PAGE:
Note: this article has been amended to remove Ministry's Al Jourgensen, who announced that he moved to Los Angeles in July.
By Chris Gray and Matthew Keever
TEXAS HIPPIE COALITION (Honorable Mention) Some of our more genteel readers may be wondering who the hell Texas Hippie Coalition even is, not to mention how they landed on a list that purports to (informally) rank the Lone Star State's biggest rock stars. (Note: if not for recent romantic fluctuations, Kelly Clarkson and Robert Plant would have come in at Nos. 4 and 1, respectively.) But THC -- mind those initials -- has amassed quite a following without drawing much mainstream media attention; they have twice as many Facebook fans as the Old 97's, for example.
The Sherman-based badasses recently wrapped a stint on the Rockstar Energy Drink Mayhem tour and are looking ahead to their fourth full-length album, Ride On, in October. Loudly glorifying the outlaw lifestyle in haymaking songs like "Pissed Off and Mad About It" and "Clenched Fist," these hippies ain't the band to come running to for a little peace and love. Those songs come from an album called Pride of Texas (their 2008 debut), if you're looking for a better idea where their heads are at.
10. BLUE OCTOBER Front man Justin Furstenfeld may be best known for Blue October's downtrodden lyricism and pessimistic metaphors. However, the vocalist and creative force behind the Houston-spawned modern rockers recently reinvented himself as an uplifting songwriter. Furstenfeld penned all the lyrics for the band's 2013 album Sway, which brims will hopefulness.
9. BOWLING FOR SOUP Twenty years is a long time in the music industry, especially for a pop-rock group whose members never took themselves too seriously. But after 12 albums and a Grammy nomination, Denton's Bowling for Soup have proved themselves more than a fad, recently wrapping another stint on the Vans Warped Tour.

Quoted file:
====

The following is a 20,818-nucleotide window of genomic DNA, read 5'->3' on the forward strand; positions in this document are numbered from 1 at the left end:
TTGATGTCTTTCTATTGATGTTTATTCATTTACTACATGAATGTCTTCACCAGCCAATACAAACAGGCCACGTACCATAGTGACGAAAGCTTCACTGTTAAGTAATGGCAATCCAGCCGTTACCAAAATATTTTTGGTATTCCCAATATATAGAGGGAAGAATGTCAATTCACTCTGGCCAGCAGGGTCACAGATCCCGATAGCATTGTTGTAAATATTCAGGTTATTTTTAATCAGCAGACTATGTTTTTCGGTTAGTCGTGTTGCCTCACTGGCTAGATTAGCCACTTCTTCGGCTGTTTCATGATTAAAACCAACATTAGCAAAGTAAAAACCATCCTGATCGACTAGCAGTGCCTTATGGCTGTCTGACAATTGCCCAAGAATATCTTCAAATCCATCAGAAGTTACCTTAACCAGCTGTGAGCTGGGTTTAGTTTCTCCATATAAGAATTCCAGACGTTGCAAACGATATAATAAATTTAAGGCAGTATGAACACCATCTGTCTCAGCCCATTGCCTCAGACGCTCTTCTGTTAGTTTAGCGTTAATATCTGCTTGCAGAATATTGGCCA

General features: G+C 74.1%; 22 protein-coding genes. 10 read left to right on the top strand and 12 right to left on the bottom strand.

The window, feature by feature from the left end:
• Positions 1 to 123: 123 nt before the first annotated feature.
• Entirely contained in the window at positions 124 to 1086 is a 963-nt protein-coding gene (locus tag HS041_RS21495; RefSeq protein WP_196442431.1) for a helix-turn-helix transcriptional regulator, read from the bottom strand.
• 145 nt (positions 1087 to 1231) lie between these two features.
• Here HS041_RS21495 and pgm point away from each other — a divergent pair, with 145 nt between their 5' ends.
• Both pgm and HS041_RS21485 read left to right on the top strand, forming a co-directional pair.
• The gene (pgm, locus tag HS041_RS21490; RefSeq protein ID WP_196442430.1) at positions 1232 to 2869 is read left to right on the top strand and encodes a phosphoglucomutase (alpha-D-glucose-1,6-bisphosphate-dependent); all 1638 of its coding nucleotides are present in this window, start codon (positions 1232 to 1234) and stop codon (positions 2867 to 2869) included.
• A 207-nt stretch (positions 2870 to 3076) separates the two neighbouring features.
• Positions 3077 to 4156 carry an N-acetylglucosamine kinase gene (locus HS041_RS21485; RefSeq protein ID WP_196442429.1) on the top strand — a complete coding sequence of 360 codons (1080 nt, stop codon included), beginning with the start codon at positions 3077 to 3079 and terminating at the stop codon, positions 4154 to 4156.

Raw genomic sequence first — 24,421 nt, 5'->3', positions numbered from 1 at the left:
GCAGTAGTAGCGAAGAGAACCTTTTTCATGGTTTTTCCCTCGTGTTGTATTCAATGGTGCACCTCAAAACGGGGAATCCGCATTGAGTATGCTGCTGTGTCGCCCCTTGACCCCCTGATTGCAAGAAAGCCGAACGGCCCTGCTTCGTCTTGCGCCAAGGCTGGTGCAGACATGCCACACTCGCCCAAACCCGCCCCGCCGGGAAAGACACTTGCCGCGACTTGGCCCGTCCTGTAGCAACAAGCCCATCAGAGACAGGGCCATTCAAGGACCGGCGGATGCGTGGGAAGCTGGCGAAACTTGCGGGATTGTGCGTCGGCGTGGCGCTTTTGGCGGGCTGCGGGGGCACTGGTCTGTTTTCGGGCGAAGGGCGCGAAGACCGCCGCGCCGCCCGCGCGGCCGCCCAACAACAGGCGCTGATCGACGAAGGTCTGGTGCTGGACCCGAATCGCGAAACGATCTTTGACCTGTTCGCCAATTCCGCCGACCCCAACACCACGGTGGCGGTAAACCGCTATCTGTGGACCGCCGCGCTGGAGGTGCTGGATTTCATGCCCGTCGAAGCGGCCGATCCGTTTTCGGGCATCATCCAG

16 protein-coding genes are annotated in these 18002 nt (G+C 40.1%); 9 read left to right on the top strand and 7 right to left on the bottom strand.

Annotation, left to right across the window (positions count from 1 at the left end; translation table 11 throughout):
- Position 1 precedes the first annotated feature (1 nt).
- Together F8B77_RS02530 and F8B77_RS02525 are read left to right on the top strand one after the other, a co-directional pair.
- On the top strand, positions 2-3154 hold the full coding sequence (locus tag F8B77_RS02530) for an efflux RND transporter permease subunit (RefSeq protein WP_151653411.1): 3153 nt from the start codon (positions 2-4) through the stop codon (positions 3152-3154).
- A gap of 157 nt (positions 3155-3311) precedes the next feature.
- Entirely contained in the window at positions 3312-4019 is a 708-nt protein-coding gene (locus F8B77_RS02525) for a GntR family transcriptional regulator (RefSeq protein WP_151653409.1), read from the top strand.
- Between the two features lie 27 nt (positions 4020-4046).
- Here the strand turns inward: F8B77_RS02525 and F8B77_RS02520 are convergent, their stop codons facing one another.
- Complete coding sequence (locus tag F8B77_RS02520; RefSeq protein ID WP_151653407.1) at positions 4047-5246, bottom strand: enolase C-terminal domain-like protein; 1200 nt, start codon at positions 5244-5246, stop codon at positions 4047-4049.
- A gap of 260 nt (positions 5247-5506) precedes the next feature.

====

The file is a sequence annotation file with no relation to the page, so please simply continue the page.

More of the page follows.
8. FLYLEAF Despite the departure of longtime vocalist and co-founder Lacey Sturm, who amicably left the hard rockers to pursue her faith, the Belton-born Flyleaf saunters on with new singer Kristen May. In fact, they have another album due out next month and a Scout Bar show scheduled for October 7. Flyleaf's eponymous 2005 debut has been certified platinum, and the Central Texans still make regular trips to Austin to enjoy the music scene.
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7. SPOON When Spoon's They Want My Soul debuted at No. 4 on the Billboard 200 earlier this month, it wasn't surprising so much because it charted so high but because it did so after the band had effectively been dormant since wrapping the touring chores for 2010's Transference, another No. 4 debut. Front man Britt Daniel had spent much of the intervening years with his other band Divine Fits, bouncing between Texas, L.A. and Portland.
But Spoon is an Austin band through and through. Their 1996 debut, Telephono, is all songs Daniel wrote expressly to perform at UT-area bar Hole In the Wall, and drummer Jim Eno has been proprietor of one of the city's most popular recording studios, Public Hi-Fi, for more than 15 years.
6. TOADIES A few years back, we personally asked drummer Mark Reznicek if he and the rest the Toadies would consider moving to Houston. Unfortunately, their pesky families are keeping them in Fort Worth (we kid, we kid) but at least the alt-rock quartet still calls Texas home. Here's hoping these natives continue performing their unique style of blues-infused grunge for years to come.